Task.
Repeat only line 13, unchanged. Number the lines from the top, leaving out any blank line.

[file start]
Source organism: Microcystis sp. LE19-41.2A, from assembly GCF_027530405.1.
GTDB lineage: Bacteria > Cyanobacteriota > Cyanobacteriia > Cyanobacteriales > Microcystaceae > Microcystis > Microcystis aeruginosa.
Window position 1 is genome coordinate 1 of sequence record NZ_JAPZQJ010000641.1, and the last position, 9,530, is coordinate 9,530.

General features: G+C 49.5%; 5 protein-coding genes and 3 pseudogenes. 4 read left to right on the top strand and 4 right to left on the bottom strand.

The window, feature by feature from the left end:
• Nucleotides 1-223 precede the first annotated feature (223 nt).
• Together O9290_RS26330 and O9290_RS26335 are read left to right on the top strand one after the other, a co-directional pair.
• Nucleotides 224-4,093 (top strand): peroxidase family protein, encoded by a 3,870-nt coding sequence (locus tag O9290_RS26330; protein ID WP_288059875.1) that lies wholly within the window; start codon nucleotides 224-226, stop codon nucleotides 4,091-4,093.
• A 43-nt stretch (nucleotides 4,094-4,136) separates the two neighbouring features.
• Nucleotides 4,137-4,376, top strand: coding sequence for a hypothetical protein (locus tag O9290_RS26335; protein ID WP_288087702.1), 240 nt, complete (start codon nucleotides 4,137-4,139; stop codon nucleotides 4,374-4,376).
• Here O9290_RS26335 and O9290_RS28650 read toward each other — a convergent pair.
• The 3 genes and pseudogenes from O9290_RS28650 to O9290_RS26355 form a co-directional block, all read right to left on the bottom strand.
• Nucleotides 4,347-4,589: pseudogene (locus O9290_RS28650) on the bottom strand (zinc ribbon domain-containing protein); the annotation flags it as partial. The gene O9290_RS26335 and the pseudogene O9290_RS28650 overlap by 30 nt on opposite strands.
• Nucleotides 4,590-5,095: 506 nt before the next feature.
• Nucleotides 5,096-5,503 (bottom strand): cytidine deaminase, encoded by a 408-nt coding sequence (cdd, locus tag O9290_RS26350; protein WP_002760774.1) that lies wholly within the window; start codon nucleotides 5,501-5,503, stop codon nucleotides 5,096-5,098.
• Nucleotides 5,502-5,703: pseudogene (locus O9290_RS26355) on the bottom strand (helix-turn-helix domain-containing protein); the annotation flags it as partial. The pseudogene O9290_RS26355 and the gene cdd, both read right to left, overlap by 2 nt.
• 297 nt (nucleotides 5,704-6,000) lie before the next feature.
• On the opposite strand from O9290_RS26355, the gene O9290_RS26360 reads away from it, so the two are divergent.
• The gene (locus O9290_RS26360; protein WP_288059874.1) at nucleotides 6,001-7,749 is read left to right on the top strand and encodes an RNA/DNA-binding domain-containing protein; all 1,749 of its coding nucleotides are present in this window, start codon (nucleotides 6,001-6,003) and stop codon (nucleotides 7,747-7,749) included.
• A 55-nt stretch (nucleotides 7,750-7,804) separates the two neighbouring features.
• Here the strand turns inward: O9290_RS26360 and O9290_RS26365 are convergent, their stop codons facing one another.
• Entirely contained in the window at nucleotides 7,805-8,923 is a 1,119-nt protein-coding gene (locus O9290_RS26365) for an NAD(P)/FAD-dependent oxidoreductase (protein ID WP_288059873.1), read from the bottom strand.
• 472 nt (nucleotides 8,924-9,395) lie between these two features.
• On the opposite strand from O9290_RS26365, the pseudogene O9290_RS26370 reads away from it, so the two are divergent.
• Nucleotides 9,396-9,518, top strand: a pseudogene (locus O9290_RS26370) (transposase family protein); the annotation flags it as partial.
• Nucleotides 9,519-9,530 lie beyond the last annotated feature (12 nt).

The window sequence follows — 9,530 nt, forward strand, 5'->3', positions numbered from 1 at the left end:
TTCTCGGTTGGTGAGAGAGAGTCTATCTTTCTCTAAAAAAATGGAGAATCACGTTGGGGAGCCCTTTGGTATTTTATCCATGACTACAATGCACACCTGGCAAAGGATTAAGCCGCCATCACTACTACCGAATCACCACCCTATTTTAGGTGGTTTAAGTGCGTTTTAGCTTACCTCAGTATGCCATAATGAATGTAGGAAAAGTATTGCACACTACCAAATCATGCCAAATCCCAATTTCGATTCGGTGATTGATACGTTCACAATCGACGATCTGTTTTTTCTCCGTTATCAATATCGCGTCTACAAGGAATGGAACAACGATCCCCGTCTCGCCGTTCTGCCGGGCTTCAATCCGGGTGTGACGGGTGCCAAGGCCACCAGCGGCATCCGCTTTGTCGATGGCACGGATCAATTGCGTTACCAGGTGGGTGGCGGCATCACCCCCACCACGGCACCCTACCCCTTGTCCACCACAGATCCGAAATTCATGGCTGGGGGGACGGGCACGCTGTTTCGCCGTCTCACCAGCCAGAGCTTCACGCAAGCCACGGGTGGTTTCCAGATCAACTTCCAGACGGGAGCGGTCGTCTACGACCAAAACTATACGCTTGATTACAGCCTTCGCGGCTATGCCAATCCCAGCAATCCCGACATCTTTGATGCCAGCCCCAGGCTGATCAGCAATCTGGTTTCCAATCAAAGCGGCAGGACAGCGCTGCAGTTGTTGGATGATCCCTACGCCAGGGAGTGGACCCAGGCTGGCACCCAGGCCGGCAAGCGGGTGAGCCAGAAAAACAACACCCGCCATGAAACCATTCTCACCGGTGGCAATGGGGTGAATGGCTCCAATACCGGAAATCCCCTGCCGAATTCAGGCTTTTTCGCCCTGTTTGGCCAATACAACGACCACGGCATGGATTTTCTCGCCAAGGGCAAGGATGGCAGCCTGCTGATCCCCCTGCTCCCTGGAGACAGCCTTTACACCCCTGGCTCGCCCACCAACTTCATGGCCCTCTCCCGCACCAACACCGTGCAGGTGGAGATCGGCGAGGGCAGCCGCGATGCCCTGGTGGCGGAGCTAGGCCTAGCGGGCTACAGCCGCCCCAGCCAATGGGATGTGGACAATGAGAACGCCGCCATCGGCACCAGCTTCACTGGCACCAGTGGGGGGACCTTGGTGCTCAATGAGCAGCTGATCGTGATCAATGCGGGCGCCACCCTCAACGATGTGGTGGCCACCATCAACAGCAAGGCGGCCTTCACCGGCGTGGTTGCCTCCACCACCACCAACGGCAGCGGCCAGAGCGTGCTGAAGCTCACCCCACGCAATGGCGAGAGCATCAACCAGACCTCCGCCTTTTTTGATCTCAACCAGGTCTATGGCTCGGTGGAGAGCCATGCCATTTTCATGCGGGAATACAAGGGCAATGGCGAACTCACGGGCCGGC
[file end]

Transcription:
• Nucleotides 4,347-4,589: pseudogene (locus O9290_RS28650) on the bottom strand (zinc ribbon domain-containing protein); the annotation flags it as partial. The gene O9290_RS26335 and the pseudogene O9290_RS28650 overlap by 30 nt on opposite strands.